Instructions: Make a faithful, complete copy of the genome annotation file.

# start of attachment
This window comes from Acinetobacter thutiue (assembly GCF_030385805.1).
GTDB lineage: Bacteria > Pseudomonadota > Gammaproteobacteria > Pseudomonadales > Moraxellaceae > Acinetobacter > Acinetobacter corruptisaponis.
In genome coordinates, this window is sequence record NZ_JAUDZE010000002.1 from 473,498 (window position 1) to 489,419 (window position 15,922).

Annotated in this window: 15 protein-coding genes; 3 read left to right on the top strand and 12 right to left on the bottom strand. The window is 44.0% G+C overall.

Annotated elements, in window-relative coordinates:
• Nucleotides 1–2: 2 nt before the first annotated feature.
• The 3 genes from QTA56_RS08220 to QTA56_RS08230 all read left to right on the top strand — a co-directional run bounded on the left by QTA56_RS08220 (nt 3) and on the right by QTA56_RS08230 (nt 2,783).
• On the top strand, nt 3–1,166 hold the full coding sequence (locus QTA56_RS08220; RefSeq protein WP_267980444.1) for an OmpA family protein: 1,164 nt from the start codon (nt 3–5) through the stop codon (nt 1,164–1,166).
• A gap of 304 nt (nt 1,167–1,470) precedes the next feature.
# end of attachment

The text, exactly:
This window comes from Acinetobacter thutiue (assembly GCF_030385805.1).
GTDB lineage: Bacteria > Pseudomonadota > Gammaproteobacteria > Pseudomonadales > Moraxellaceae > Acinetobacter > Acinetobacter corruptisaponis.
In genome coordinates, this window is sequence record NZ_JAUDZE010000002.1 from 473,498 (window position 1) to 489,419 (window position 15,922).

Annotated in this window: 15 protein-coding genes; 3 read left to right on the top strand and 12 right to left on the bottom strand. The window is 44.0% G+C overall.

Annotated elements, in window-relative coordinates:
• Nucleotides 1–2: 2 nt before the first annotated feature.
• The 3 genes from QTA56_RS08220 to QTA56_RS08230 all read left to right on the top strand — a co-directional run bounded on the left by QTA56_RS08220 (nt 3) and on the right by QTA56_RS08230 (nt 2,783).
• On the top strand, nt 3–1,166 hold the full coding sequence (locus QTA56_RS08220; RefSeq protein WP_267980444.1) for an OmpA family protein: 1,164 nt from the start codon (nt 3–5) through the stop codon (nt 1,164–1,166).
• A gap of 304 nt (nt 1,167–1,470) precedes the next feature.